Blood tests are based on antibodies that are made in response to gluten. If you aren't eating gluten, you won't make any antibodies. If you don't make antibodies, your tests will be negative. That is the way Celiac testing works. Sounds like your wife does not have Celiac? There are no tests for non- Celiac gluten sensitivity except to not eat gluten and see if you feel better. ( after Celiac is ruled out ).


http://www.curecelia...-celiac-disease


http://www.curecelia...ow-does-it-work

http://www.curecelia...-celiac-disease

http://www.curecelia...ten-sensitivity
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#6 dilettantesteph

 
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Posted 02 April 2013 - 04:48 AM

It isn't unusual for doctors to not want to test.  My husband's doctor refused to test him despite our son having it.  He went elsewhere.

 

What can happen if you don't get tested is that sometimes symptoms return.  Then you won't know if it is from gluten in the diet, non responsive celiac disease or an incorrect diagnosis.  

 

It can be very difficult to return to eating gluten if you react to it.  After being off it, the reaction can be much worse and many just can't go back to it long enough for a diagnosis.

 

There are some tests being developed where tissue is removed and treated with gluten so that the subject doesn't have to eat gluten.  At that point, going on the gluten-free diet before diagnosis shouldn't be a problem.


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#7 Cookingpapa

 
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Posted 02 April 2013 - 12:42 PM

Blood tests are based on antibodies that are made in response to gluten. If you aren't eating gluten, you won't make any antibodies. If you don't make antibodies, your tests will be negative. That is the way Celiac testing works. Sounds like your wife does not have Celiac? There are no tests for non- Celiac gluten sensitivity except to not eat gluten and see if you feel better. ( after Celiac is ruled out ).


http://www.curecelia...-celiac-disease


http://www.curecelia...ow-does-it-work

http://www.curecelia...-celiac-disease

http://www.curecelia...ten-sensitivity

 

Thanks for taking the time to send the links Karen.

 

My wife's doctor says she is gluten intolerant. She gets migraines and a severe upset stomach when she has gluten. The doctor also says that it could develop to celiac disease later on as well, so we're pretty careful.


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I'm not gluten intolerant, but my wife is. I joined this blog because I do all the cooking at home and need to be educated so I don't hurt my family.
I'm always looking for recipe ideas and ways to cook and eat healthy. And while I'm not on a tight budget, I have been finding gluten free grocery shopping quite expensive, so all ideas are welcome!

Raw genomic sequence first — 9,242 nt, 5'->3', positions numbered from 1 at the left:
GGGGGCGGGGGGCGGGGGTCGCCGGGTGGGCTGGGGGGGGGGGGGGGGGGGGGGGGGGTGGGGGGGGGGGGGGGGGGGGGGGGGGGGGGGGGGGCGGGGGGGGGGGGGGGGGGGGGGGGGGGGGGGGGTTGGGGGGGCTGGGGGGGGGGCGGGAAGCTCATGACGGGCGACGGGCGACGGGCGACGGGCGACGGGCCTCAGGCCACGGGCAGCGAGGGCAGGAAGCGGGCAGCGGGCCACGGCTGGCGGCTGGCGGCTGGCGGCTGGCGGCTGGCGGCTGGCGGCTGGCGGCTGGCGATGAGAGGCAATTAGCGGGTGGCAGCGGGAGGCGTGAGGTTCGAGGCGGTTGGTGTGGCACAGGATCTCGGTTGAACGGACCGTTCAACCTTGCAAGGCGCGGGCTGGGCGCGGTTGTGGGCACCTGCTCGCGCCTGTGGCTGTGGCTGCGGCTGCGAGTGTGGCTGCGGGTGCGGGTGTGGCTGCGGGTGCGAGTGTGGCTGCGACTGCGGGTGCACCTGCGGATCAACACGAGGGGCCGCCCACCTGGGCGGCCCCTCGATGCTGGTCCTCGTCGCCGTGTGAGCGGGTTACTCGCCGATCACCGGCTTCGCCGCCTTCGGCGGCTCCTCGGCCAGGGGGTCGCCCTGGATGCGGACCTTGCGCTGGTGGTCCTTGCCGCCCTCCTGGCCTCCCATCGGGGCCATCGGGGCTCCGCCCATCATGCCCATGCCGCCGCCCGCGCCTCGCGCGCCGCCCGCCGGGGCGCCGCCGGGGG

#8 gatita

 
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Posted 03 April 2013 - 08:55 AM

There are some tests being developed where tissue is removed and treated with gluten so that the subject doesn't have to eat gluten.  At that point, going on the gluten-free diet before diagnosis shouldn't be a problem.

 

Wow! I'd sure like to know when that test is available!! Do you know where I can find out more about it?


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Diagnosed with wheat hates me 4/13


#9 frieze

 
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Posted 03 April 2013 - 09:09 AM

There have been cases of Ins. refusing dx celiacs coverage.  Go with the flow, and maybe your migraines will at least diminish, as well.

Wow! I'd sure like to know when that test is available!! Do you know where I can find out more about it?


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#10 learning2cope

 
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Posted 03 April 2013 - 08:08 PM

My doctor poopooed me when I suggested celiac as a possible cause for many of my health problems. I am seeing him on Friday (a surprise appointment LOL) and requesting he test me for the appropriate blood tests. If he poopoos me again I'm going to say "Look buster, I pay the bills here and if I want tested for something it doesn't take much effort for you to write a few numbers down on the lab sheet and have your nurse draw the blood..." But I do have insurance so, that woudln't necessarily be an option for those without insurance unless they were able to pay the balances. Luckily it seems my insurance is quite good when it comes to labwork so I'm not worried about the costs. For me, it's important to know if I possibly do have celiac because it would explain tons of my health problems (including my "psoriasis" which I fully now believe is dermatitis herpetiformis). My family will be going gluten free regardless of my diagnosis to see if OUR health problems improve. But I want to get this bloodwork done regardless, if it is suggestive of celiac I will try to get an intestinal biopsy done to confirm. I want an answer to my health problems darn it! :) Then at least I would be more likely to go 100% gluten free for life without many intentional glutenings.